Summer 2012. "A young Tunisian died of wounds during the protest pitting Salafis against police in the eastern city of Sousse, a hospital official said."
On 9 August 2012, protests hit the Tunisian city of Sidi Bouzid, "amid growing discontent with the state of the country" a year and a half after the CIA revolution that ousted Ben Ali.
Protests hit birthplace of Tunisian revolution - FRANCE 24
Tunisian police fired teargas and rubber bullets to disperse protesters demanding jobs in Sidi Bouzid, the site of the of the CIA false flag operation that triggered the CIA's Arab Spring uprisings.
Doctors at Sidi Bouzid’s hospital said six people were injured.
Under the new government, there has been an increase in food prices, poverty, unemployment, rioting and crime.
Interruptions of water supplies in several provinces have added to the tension.
Street anger has been on the rise in several parts of the country.
The CIA's "al Qaeda in Tunisia".
Al Qaida promises to kill all tourists who come to Tunisia.
Tunisia's ruling Ennahda party turns its sights on strikers and critics
Ennahda's leader Rached Ghannouchi has denounced the growing number of "calls for regional and sectoral strikes."
The General Workers' Union has criticised the detention of four trade unionists.
Ennahda has been criticised for seeking to curtail freedom of expression, most recently with a draft law to criminalise offences against "sacred values" that could carry a jail term of up to four years.
The new Tunisia.
Curfews in Tunisia after riots
JUNE 2012. "The Tunisian government imposed a dusk-to-dawn curfew in eight areas of the country, including the capital, after rioting blamed on ultra-conservative Salafi Muslims left dozens of police officers injured.
The wave of violence ... mostly targeted courts and other state buildings.
"Police in the capital Tunis fired tear gas to disperse protesters who torched a local courthouse and attacked several police stations.
Summer 2012 in Tunisia.
"Protesters blocked streets and set tyres alight in the working class Ettadamen and Sidi Hussein districts, hurling petrol bombs at police in some of the worst confrontations the city has seen since last year's revolution.
"By morning, protests had spread to a number of residential districts, with young men preventing trams from passing through the Intilaqa district of the capital, where shops remained closed. There was evidence of looting in some areas, where shop windows were smashed.
Tunisia's New Government Confronts Rising Discontent.
The government "is grappling with a poor record".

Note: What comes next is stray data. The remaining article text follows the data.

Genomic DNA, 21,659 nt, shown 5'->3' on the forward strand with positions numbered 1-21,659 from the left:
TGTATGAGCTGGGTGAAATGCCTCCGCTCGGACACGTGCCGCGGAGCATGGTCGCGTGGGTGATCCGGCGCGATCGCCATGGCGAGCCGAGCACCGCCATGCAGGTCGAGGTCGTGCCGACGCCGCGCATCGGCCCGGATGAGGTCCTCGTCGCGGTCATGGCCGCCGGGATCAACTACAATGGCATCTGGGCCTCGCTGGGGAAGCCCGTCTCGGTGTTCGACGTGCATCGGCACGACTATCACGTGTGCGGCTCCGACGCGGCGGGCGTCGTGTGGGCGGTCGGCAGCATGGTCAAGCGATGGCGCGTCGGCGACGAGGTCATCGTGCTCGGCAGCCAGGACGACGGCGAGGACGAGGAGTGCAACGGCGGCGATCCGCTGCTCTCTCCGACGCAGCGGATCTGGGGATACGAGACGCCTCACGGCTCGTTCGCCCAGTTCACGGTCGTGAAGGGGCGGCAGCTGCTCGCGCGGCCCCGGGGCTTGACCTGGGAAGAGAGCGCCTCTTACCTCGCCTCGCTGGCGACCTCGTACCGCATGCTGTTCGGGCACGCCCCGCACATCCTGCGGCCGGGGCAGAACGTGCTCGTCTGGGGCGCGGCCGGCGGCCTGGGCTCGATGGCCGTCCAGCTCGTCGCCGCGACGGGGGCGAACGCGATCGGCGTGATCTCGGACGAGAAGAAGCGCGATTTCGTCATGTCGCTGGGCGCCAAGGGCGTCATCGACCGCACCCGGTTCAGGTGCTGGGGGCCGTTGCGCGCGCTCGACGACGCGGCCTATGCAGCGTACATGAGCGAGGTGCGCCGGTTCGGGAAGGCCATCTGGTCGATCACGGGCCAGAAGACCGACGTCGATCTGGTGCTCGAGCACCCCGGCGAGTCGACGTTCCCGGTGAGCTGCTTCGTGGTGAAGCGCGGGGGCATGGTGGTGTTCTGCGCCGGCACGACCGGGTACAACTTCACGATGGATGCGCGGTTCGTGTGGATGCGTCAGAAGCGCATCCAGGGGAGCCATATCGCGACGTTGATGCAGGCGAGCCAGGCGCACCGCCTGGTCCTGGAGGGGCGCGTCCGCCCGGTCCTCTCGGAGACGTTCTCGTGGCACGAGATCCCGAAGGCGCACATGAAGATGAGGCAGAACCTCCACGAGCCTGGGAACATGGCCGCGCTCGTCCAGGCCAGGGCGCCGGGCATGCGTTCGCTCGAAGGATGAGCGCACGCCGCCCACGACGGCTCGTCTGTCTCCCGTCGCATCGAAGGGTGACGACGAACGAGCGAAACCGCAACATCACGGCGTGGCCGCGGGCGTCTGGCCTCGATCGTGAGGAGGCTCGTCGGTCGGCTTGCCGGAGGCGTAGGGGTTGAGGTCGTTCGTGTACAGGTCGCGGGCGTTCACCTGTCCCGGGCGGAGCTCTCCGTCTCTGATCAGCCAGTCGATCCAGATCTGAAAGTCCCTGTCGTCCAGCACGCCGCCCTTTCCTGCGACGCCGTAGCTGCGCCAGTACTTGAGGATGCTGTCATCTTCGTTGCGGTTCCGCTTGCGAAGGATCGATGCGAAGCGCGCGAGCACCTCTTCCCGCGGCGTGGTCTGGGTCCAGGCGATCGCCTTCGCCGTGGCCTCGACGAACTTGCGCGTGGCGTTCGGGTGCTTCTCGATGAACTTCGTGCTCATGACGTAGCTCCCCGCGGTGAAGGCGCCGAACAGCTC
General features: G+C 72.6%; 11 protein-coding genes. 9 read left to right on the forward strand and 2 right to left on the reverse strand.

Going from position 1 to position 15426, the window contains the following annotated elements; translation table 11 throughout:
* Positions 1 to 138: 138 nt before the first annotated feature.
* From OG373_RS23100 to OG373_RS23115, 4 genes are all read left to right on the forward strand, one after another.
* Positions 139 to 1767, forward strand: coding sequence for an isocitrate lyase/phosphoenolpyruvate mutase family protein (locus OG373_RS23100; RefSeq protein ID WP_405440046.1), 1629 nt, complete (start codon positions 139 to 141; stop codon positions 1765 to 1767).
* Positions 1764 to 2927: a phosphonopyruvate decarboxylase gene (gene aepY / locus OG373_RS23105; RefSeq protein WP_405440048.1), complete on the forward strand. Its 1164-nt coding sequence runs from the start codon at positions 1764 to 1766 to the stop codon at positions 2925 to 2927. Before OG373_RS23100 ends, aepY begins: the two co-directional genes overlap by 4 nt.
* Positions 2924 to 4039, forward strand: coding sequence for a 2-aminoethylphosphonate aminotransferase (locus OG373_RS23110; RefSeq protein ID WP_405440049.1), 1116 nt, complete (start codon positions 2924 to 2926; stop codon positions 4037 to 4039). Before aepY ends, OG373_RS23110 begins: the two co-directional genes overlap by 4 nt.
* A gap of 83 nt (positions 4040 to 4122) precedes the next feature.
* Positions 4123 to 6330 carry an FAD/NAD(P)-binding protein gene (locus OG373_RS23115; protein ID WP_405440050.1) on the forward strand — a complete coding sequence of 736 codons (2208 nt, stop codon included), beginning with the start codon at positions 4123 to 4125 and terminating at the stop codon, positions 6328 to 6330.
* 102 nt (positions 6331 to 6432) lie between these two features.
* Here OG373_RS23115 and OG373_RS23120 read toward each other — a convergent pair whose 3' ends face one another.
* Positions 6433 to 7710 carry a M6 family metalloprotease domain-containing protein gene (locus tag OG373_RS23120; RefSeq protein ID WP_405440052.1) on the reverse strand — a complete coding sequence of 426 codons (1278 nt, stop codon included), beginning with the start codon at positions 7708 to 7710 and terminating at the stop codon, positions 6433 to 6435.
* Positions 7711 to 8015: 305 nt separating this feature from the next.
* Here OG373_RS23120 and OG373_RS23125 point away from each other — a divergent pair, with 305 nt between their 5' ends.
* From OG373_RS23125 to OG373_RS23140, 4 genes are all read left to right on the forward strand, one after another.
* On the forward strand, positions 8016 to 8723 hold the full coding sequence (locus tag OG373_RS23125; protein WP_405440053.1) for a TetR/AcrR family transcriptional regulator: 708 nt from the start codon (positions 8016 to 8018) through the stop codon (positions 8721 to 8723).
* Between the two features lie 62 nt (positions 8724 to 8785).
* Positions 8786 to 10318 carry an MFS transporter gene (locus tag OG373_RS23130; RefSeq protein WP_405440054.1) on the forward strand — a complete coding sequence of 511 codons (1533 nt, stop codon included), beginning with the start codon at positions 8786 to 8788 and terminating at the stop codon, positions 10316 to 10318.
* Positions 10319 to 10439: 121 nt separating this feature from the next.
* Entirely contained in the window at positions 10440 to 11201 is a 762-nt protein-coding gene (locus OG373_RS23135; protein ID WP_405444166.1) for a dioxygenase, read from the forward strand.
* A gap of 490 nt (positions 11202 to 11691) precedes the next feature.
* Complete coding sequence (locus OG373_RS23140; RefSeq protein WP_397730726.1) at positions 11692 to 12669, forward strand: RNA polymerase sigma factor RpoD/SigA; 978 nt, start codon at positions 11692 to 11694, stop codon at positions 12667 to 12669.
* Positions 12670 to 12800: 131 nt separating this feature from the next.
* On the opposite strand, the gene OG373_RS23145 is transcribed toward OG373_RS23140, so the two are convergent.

The new leadership is still grappling with an economic in crisis, a worsening security situation, "the proliferation of corruption and the growth of smuggling."
"Roughly 15 daily sit-ins, 10 general strikes and eight blocked roads were reported by the Ministry of Defense during the month of May alone."
The credit rating agency, S and P, has downgraded Tunisia’s long-term credit rating to a speculative BB/B.
There has been a "resurgence of violence and vandalism and social crimes".
In the first quarter of 2012, Tunisia's tourism revenues are down, as violence escalates.
YNet News reported:
"A report compiled by the Egyptian Yafa Research Center found that the Mossad's intelligence net is spread across several Tunisian metropolises - each branch with its own speciality.
"The branch stationed in Tunis, for example, tracks targets in Alegria.
"The one placed in Djerba, an island located 500 kilometers southeast of the capital, traces Libyan targets.
"The Sousse office deals with Tunisian internal affairs, the report claimed."
(Roi Kais, Report: Mossad bolsters activity in Tunisia, YNet News, 14 February, 2012)
In May 2012, in Tunisia, a tourist convoy was approached by two trucks transporting around thirty men.
The tourists were attacked by what one of the tourists described as “most likely local Salafist groups.”
The suspected Salafists were armed with rocks and batons.
One of the tourists’ vehicles managed to escape the mob and made it to the police station.
The tourists were accused of drinking alcohol and publicly fraternizing with women by the attackers, who insisted that they were the ones who enforced the laws.
One of the cars was broken into, and several of the passengers were pulled out of the car.
Israel has issued repeated warnings of an insurgency attack on Tunisia.
We advise you to exercise a high degree of caution while travelling in Tunisia because of the unsettled security situation, the risk of further civil unrest and the threat of kidnapping and terrorist attack.
Al-Qa'ida in the Lands of the Islamic Maghreb (AQIM) has made threats against a range of targets in Tunisia, including government, industrial and commercial buildings and tourist sites.
In planning your activities, consider the places known to be terrorist targets. These include government facilities and commercial areas known to be frequented by foreigners such as, but not limited to, Western diplomatic missions, oil facilities, residential areas, hotels, clubs, restaurants, bars, schools, market places, places of worship, outdoor recreation events and tourist areas. A number of tourists and foreigners have been killed in past attacks.
Civil unrest/political tension
A State of Emergency remains in place across the country. You should be aware that authorities may restrict travel or enforce local curfews with little or no notice.
Since 18 December 2010, protests and political unrest have occurred in locations across Tunisia. These have involved violent clashes with police and the use of live bullets and tear gas, and have resulted in deaths, injuries and extensive damage to property.
Journalist Faces 'Public Morals' Charge After Criticizing Govt
Tunisian Ministry of the Interior Bans Women’s Day Celebration